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Zen & The Art Of ATM Withdrawals

Zen And ATM Withdrawals


Zen & The Art Of ATM Withdrawals

Follow the Middle Path to money.

I know the government has it coming. My grandmother has been hurling Nirupa Roy-style curses on the chai king of our country for a while now. Loosely translated, this is usually the direction her swearing takes: “Damn him! You will see the power of an old woman’s curse when that cruel codger trips off an escalator at the airport one of these days. Forcing old women to switch to oversmart-phones, taking our cash away, stuck with empty shagun lifafas in our hands at the peak of wedding season… You will see, Mineli!” She always fancies the fall in an aviation setup.

Prophetic as they may sound, I’m not one of those counting on her words to come true. I’ve made my peace with demonetisation and all its side effects. In fact I’d rather follow the better-informed prophecies of Kerala’s dearest civil engineer. It wasn’t easy. You know how, on your first day in a foreign country, you stare at a note in your hand and try to gauge just what its value might be? Well notes of 100 have of late achieved the same effect better than pounds ever did.

Although I hear that we’ve entered this glorious February with all limits lifted. That we can stop clutching notes like pathetic Crystal Maze losers. There will be cash! And still, the neighbourhood ATM to my left has its shutters down and to my right the ATM still has a placard with, well, something written on it. It’s hand-written, which can only mean negative.

My advice is to go zen. How, you may ask, to adopt the Middle Path when standing in a winding queue of cranky office-goers, desperate rikshawalas and the servants of snooty witches? You’d rather show the middle finger, right? But there are benefits in taking the Buddhist route to cash. Try the following in your next trip to the cash machine.

1. The Middle Path as the Benevolent One intended is one of moderation. Accordingly, make sure you dress moderately. Not so dandy that the door-to-door salesmen and Aquaguard repairers in the queue feel rage, and not so modest that the pretty thing gets to cut the queue past you.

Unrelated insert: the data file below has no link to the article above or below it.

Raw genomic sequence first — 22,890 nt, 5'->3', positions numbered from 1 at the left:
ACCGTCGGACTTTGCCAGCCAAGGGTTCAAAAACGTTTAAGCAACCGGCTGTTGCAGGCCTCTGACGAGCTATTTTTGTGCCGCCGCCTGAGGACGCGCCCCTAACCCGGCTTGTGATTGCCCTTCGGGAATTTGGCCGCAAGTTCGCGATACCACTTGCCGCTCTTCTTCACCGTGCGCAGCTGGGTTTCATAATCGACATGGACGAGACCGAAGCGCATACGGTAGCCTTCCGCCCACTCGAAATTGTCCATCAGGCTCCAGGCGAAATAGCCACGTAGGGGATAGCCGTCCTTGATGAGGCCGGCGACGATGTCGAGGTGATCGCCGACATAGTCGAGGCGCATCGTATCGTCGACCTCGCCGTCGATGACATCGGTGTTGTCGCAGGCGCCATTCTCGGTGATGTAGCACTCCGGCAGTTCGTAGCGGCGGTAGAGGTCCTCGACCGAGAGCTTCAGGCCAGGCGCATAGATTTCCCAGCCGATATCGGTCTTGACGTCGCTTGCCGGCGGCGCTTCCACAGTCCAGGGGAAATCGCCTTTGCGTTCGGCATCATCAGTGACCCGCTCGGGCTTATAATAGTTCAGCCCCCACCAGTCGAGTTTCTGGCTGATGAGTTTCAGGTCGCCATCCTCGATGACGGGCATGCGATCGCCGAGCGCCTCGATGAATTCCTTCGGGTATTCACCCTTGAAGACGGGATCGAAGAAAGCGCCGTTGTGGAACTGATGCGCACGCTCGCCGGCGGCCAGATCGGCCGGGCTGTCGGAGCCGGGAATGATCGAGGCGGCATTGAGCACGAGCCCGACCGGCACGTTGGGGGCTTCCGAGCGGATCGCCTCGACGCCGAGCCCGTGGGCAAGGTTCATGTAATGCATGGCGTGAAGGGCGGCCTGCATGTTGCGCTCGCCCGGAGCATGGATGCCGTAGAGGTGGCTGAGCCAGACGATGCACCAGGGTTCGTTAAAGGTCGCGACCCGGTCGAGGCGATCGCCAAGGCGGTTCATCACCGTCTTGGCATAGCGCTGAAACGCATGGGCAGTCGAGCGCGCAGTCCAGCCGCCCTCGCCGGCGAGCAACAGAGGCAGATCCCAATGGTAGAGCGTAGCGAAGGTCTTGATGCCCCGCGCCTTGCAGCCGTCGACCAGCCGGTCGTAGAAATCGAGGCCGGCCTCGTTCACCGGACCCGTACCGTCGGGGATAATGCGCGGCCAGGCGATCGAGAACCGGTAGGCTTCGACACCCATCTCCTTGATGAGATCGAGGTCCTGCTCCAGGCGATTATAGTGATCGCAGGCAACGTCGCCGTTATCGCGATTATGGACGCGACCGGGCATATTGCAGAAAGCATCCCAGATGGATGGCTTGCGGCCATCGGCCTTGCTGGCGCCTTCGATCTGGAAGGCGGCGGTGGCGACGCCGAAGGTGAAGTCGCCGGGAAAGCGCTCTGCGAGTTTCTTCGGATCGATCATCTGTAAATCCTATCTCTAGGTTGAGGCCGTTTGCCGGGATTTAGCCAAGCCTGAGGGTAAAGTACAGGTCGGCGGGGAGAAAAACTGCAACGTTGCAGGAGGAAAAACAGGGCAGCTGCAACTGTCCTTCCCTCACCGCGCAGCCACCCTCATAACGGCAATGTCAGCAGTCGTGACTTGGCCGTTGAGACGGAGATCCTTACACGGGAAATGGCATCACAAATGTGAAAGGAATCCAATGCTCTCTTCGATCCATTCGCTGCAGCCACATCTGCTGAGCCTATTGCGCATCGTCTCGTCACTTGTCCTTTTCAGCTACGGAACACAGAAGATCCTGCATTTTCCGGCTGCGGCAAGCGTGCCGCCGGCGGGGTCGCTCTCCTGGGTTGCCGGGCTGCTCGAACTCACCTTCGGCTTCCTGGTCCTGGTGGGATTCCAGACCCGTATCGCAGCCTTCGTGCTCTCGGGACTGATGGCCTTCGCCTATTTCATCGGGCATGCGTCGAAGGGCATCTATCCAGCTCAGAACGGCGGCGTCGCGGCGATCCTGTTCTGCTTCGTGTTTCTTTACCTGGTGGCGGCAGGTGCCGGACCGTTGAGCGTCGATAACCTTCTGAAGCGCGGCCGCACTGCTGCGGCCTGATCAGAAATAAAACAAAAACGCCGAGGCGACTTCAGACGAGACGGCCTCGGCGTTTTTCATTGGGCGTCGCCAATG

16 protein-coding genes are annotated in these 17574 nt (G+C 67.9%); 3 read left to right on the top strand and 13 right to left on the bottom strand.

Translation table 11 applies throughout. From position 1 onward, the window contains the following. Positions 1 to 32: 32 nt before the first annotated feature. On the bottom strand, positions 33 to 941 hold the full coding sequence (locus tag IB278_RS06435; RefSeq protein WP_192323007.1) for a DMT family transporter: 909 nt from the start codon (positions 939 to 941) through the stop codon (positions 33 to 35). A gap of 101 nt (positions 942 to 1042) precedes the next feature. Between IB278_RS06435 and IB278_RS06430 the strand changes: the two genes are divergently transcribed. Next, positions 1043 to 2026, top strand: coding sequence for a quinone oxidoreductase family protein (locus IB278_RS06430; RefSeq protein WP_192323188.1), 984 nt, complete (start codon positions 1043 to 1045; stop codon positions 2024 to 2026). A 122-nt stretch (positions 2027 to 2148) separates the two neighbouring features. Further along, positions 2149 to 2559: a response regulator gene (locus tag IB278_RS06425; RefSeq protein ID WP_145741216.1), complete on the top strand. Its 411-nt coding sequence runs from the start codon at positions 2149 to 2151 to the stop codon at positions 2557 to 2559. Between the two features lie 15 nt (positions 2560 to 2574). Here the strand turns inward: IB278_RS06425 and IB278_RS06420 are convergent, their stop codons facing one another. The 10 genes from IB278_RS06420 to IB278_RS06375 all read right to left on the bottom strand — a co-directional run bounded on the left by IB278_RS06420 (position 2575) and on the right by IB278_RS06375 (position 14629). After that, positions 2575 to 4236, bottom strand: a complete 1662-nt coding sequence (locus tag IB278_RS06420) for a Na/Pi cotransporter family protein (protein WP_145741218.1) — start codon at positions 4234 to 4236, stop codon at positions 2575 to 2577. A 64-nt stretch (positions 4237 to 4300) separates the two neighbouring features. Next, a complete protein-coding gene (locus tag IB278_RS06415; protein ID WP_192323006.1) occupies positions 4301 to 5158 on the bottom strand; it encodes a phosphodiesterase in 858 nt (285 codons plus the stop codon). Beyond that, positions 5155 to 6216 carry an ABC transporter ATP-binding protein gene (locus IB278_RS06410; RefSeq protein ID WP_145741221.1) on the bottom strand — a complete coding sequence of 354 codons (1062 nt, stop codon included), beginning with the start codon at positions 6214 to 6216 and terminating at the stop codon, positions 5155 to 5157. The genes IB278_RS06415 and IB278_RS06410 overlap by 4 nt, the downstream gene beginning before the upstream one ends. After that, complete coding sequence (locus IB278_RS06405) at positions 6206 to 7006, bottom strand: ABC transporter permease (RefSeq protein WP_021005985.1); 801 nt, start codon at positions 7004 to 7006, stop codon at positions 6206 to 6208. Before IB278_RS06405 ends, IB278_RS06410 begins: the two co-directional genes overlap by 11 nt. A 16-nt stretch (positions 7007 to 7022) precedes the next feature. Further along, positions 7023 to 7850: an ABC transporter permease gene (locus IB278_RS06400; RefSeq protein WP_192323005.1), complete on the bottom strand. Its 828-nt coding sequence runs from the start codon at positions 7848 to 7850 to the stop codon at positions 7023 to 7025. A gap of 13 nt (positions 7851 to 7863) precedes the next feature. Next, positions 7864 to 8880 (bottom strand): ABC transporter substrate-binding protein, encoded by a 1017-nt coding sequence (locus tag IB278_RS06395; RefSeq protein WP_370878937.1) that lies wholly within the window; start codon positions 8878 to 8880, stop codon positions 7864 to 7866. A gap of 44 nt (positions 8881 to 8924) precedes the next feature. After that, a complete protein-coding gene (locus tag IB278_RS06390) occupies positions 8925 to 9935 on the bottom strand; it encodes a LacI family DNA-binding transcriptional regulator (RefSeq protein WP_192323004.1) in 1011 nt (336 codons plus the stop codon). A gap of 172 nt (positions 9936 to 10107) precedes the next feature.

2. Keep Laxmi out of this. And everyone else you know, because each person/god lesser means much higher chances of cash inside the machine.

3. You want to look mildly desperate, so leave the car home and walk to the ATM. You want to look acceptably dignified, so don’t cast beggarly glances in the way of those before you in the queue.

4. Avoid mornings—they are too busy. Avoid nights—they are too prone to thefts. Try taking a round of your block just before dawn instead, when the world sleeps and a few notes in some blessed ATM await exactly a crafty freak like yourself.

5. Do not curse the government. Not until the withdrawal limits have lifted enough for you to afford a lawyer out of a potential sedition case.

And even as I continue to preach this to my grandmother, with a vain hope that she switches from Nirupa Roy to Aishwarya Rai tactics, I know that sedition be damned. She is fearless. At the conveyor belt or the helicopter steps, one way or the other, the backlash over cashlessness is going to catch up with him. The hope, for this once, lies not in the youth, but the sound of the disgruntled past.




Mineli Goswami is a 24-year-old Assamese-East Indian, which usually translates into pretty good weekend feasts. When she’s not at her desk struggling with poetry – more often than she’d like – she’s seen wasting time on an assortment of things such as lugging an antique SLR, breaking nails climbing boulders, and chasing turtles. She’s graduated in history and has an unofficial PhD in Bandra-style jiving.

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